Thinking Person’s Gym

As I was passing by a branch of a competing gym chain the other day, I caught site of one one of their posters proclaiming that they offer workouts for “thinking people” or something to that effect. Maybe it said, “The Thinking Person’s Gym.” I stopped in my tracks for a few seconds. While looking into  an additional gym membership in my

never-ending quest for classes/ classes I like/ different styles/ different instructors, I had checked out that particular chain of gyms. I remembered I found it wanting due to the paucity of dance classes that was offered. They had the usual menu of requisite equipment plus cardio/ strength/ spin/yogalates classes but not much more. There was nothing that I would characterize as demanding any more brainpower than the other gyms or studios out there. Was I wrong though? Was I, in fact, going to a gym for idiots? Did my choice of gym reflect a seriously challenged intellectual capacity? Admittedly for me, the most important aspect of any gym is the class schedule- specifically the dance classes- and this boastful gym chain’s menu was practically devoid of any. How could it then lay claim to being “the thinking person’s gym.”


Naturally insecure, I have always been aware of my otherness in this respect. Socially speaking, I had no friends who just went to dance class the way other people go to the movies or to bars. At work, I was always the only one or one of a few who had dance as an avocation indulged on a practically daily basis (pre-Masters program). I often wondered why this was. I came to the conclusion that perhaps I was weird, perhaps freakish. I did not think, however, it was proof of my intellectual inferiority. I mean, I write poetry, I read the New Yorker, I listen to NPR! Still… This company’s copy combined with said insecurity forced me to stop and consider whether or not they had a point.It was certainly easier for me to get through a ninety-minute dance class than a forty-five minute toning class or run on the treadmill. Spinning, weight-lifting, ellipticals, stair machines, and yoga classes were uphill battles for me. They took… effort. Dance didn’t. Or did it?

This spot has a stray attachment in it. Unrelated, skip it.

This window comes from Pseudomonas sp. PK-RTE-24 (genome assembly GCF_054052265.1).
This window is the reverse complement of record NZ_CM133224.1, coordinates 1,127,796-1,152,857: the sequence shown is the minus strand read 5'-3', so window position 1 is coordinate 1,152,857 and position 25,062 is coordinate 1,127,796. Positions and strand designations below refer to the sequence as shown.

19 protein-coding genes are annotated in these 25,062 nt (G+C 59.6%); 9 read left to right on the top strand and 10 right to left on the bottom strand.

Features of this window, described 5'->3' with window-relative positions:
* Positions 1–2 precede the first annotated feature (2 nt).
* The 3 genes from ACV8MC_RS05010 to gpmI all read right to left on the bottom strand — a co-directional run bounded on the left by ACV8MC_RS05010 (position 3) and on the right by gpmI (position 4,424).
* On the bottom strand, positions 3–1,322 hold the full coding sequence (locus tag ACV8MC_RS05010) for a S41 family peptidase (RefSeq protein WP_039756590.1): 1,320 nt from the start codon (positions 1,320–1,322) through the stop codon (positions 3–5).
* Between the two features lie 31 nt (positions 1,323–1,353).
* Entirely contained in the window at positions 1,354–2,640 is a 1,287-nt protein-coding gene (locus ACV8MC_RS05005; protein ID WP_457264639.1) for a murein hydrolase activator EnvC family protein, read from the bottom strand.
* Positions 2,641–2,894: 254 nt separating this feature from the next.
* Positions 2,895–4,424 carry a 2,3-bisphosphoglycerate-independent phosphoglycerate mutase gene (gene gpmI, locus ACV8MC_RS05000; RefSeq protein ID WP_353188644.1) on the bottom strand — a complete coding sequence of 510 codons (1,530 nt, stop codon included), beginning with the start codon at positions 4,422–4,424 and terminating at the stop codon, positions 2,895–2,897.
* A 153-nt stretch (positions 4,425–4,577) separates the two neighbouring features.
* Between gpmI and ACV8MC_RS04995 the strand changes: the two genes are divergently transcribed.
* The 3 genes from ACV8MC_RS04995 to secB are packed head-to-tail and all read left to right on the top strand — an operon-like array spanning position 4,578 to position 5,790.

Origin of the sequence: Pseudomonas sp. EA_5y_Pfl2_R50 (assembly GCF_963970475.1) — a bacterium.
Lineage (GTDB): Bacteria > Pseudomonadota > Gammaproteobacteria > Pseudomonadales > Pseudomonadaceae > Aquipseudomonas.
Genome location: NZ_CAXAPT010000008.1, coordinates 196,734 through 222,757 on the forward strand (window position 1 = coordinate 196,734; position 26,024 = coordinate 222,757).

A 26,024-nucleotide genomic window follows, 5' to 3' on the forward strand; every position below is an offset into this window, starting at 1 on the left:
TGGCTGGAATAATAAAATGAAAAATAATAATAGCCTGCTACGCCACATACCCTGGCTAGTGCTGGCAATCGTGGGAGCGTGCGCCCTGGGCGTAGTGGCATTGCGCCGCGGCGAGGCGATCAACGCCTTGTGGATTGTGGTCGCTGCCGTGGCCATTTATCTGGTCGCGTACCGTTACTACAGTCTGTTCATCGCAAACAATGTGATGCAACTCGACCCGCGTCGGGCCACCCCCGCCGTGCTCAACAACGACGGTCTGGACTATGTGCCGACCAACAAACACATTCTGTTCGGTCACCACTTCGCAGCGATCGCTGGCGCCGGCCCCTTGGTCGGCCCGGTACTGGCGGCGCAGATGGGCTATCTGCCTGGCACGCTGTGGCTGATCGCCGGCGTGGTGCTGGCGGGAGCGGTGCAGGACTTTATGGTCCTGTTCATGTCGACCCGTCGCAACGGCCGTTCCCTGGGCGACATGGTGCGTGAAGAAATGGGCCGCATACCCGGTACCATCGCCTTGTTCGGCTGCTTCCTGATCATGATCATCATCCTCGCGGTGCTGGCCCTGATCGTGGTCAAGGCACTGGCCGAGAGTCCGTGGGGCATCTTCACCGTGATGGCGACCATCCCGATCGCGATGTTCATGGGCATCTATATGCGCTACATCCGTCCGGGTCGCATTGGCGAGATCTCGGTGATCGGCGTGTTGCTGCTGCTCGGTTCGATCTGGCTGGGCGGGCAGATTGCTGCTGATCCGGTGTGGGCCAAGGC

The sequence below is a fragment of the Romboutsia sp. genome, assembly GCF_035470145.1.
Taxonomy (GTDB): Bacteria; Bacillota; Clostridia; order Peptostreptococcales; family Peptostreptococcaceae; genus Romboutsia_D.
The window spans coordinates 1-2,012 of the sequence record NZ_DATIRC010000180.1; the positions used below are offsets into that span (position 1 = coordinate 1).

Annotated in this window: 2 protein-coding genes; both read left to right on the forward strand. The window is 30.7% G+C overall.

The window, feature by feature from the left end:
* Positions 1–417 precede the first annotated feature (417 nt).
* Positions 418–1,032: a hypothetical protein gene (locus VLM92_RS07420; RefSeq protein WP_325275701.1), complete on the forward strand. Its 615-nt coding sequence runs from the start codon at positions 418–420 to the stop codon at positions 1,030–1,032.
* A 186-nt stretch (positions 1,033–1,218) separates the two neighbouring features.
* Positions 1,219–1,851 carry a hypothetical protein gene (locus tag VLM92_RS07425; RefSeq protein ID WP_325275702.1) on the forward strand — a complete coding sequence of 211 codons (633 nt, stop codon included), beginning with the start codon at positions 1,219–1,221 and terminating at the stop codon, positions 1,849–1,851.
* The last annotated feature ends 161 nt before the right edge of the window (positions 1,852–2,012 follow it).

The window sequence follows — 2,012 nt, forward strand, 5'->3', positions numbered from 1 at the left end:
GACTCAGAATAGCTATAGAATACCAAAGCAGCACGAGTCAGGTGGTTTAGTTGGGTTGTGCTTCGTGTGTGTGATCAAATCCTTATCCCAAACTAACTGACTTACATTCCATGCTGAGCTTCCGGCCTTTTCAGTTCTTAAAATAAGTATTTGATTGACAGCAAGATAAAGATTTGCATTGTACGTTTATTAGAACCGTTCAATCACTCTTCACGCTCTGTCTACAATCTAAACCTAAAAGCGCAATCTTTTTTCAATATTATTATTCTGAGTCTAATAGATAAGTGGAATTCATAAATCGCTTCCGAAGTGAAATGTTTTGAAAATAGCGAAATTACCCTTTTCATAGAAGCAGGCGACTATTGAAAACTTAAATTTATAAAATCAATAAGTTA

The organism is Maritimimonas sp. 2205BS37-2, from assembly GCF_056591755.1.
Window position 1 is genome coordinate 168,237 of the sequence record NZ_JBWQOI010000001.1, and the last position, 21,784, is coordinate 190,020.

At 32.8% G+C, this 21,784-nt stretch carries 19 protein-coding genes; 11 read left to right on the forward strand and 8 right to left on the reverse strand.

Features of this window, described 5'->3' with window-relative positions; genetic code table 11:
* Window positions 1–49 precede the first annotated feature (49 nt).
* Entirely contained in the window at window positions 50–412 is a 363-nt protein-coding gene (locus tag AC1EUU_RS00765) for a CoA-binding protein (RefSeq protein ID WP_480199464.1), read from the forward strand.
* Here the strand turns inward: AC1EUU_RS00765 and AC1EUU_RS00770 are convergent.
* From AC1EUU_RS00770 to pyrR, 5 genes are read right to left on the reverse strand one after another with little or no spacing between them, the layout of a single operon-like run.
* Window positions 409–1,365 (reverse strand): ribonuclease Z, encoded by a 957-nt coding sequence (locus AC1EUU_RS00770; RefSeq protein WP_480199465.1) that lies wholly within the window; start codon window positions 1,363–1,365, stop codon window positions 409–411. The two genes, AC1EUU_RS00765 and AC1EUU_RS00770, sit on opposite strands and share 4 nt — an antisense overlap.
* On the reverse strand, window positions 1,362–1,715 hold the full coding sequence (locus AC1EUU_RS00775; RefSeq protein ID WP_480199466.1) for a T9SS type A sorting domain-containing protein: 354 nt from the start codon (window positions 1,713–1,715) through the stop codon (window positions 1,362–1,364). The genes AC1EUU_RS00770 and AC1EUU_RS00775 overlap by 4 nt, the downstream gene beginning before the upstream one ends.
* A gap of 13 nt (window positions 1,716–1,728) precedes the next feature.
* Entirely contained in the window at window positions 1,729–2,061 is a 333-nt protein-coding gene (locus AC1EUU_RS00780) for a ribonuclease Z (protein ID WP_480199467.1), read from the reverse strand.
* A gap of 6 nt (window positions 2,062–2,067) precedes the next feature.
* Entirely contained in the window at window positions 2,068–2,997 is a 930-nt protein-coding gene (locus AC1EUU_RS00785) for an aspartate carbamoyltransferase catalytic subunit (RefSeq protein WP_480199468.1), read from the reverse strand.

Generally speaking, fifty to seventy-five percent of dance class is spent learning the routine. There is usually a new routine each week or two weeks depending on the instructor. Moves are incrementally added until they result in a whole routine. You have to be mentally sharp to keep the various movements as well as their sequence in order in your mind. After every one or two eight counts, you do whatever part of the routine has already been taught all the way through. Sometimes the instructor will dance as well, sometimes not. In any case, in order to keep up with the music there is only so much “following” you can do as you go through the routine to the music. By contrast, when you use exercise equipment, there aren’t any surprises. It is repetitive and demands not much more than endurance. Non-dance classes such as Yoga or Pilates will change routines every so often but again, basically remain the same. Although it can be argued that you are tested at a higher level than when you just hop on equipment. Dance, however, asks you to not only actively recall a sequence of movements and execute the movements on a physical level but also to meet the emotional demands of the music and that you match the style of the music. You must pay close attention to what the instructor does as well as what he or she says. There are only so many ways to do a “downward dog”. However, there are a myriad number of ways to execute a pas de burre. So, I beg to differ. Any gym that does not offer dance classes cannot, in comparison to one that does, call itself “the thinking person’s gym.”


What do you think? Let me know!